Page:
Indonesia upbeat on 5% growth despite gloomy China outlook

JAKARTA: Indonesian Finance Minister Sri Mulyani Indrawati says she is optimistic about the 5% economic growth target set for this year despite the darkening global outlook, especially from China.

“We are optimistic for 2023 because we see the figures in the first half,” Indrawati said on Sunday in an interview with Bloomberg Television’s Haslinda Amin ahead of the G-20 finance chiefs’ meetings in India.

South-East Asia’s largest economy flashed another round of warning signs yesterday.

The country’s exports plunged 21% in June due to the sharp drop in global commodity prices.

More worryingly, soft domestic demand pushed imports down 18% last month, lower than all the forecasts in a Bloomberg survey of economists.

“In the second half, there is a positive side from our own side, explicitly on household consumption,” the Finance Minister said.

She added that the general elections next year would also help help spur the economy, thanks to extra spending from the government as well as political parties.

Her comments came as finance chiefs from the world’s largest economies grapple with the risk of a global recession brought about by high interest rates and still-elevated inflation.

Indrawati said Indonesia was looking to strengthen its ties with India as both economies look for ways to shield themselves against the impact of China’s lacklustre performance.

“Their economic growth is remarkably strong.

“And that’s why they need quite a lot of imported commodities from Indonesia,” she said in reference to India.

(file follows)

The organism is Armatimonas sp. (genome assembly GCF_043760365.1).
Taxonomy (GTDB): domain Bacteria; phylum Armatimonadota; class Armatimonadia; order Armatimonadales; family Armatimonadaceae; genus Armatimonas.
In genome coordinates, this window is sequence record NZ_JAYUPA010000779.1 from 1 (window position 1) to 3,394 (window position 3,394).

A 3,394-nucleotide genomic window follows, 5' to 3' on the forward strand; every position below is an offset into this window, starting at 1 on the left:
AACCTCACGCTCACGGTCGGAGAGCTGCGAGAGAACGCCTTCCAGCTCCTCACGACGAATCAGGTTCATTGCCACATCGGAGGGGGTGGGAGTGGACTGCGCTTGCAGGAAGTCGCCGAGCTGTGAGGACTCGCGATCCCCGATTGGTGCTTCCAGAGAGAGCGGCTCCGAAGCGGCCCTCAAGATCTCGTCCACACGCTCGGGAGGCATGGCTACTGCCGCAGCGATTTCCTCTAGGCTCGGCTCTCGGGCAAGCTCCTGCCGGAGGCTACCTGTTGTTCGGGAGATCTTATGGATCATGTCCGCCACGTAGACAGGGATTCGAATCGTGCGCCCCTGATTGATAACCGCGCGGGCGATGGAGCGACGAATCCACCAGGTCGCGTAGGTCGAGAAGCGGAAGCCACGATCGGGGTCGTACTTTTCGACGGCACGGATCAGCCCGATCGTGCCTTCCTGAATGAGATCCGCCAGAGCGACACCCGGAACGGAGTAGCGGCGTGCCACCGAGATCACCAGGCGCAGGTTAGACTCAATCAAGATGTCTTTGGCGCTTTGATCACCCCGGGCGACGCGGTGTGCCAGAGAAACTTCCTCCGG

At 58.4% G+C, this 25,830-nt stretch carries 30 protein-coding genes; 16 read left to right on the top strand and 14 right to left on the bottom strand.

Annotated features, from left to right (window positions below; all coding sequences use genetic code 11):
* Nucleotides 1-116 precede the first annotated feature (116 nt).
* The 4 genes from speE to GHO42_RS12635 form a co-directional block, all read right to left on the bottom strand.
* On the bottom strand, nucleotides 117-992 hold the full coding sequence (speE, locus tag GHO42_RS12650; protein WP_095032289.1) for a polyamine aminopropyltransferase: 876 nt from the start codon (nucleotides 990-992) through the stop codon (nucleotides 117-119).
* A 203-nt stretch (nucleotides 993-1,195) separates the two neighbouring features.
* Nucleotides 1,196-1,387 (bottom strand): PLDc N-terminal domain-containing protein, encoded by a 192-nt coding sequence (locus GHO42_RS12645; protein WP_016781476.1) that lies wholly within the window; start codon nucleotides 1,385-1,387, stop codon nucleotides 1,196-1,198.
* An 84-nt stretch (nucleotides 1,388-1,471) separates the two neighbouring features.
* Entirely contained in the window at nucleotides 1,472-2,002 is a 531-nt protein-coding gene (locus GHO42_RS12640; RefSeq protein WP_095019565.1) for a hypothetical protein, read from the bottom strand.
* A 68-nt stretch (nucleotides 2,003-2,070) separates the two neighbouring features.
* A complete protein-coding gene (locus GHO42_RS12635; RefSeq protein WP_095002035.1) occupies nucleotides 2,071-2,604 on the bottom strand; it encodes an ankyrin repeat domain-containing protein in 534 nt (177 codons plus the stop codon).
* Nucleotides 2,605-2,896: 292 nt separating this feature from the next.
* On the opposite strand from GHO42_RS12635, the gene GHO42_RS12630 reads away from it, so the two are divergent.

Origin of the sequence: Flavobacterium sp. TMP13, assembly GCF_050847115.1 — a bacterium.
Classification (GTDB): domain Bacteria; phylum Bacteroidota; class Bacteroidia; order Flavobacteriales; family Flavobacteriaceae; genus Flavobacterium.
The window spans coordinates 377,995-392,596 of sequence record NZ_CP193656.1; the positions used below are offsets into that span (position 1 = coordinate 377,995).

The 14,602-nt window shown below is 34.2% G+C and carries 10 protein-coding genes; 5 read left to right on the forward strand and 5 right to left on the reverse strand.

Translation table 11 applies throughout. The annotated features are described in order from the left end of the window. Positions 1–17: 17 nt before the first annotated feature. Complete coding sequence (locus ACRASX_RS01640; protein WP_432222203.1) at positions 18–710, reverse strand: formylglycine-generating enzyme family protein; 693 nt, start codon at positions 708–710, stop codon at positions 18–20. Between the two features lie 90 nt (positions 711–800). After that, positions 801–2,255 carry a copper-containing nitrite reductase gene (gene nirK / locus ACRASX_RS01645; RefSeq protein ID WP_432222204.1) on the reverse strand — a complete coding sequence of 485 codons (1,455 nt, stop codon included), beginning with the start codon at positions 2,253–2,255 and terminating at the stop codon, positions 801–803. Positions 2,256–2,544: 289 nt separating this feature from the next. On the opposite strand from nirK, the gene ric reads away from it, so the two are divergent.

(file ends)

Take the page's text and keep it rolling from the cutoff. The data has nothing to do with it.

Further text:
“We’re here trying to discuss the partnership, which is going to benefit both sides.”

China is grappling with several challenges, including the looming prospect of deflation, subdued economic growth and a faltering property market.

India, on the other hand, is posting one of the fastest growth rates in the world thanks to the expansion of its services sector, cushioning the impact of elevated interest rates.

Resource-rich Indonesia has slashed its 2023 budget deficit estimate to 2.3% of gross domestic product from an initial forecast of 2.8%, as the financial balance remains at an ample surplus through mid-year.

That’s a timely move given that major economies are raising interest rates, which pushes up borrowing costs.

A smaller-than-expected budget gap could also give Indonesia’s government some breathing space before tapping global markets again for bond sales.

“From the financial point of view, we have a quite comfortable level of revenue in US dollars,” Indrawati said.

“That’s helped us in terms of serving our debt for this year and even for the next year.”

Indonesia has been reducing its weekly bond sales as the finance ministry halved its sovereign bond issuance target for this year and will rely on cash reserves to finance the budget.

So far this year, the Indonesian government has sold US$3bil (RM13.6bil) bonds and 104.8 billion yen (RM3.4bil) denominated debt in the Japanese market. — Bloomberg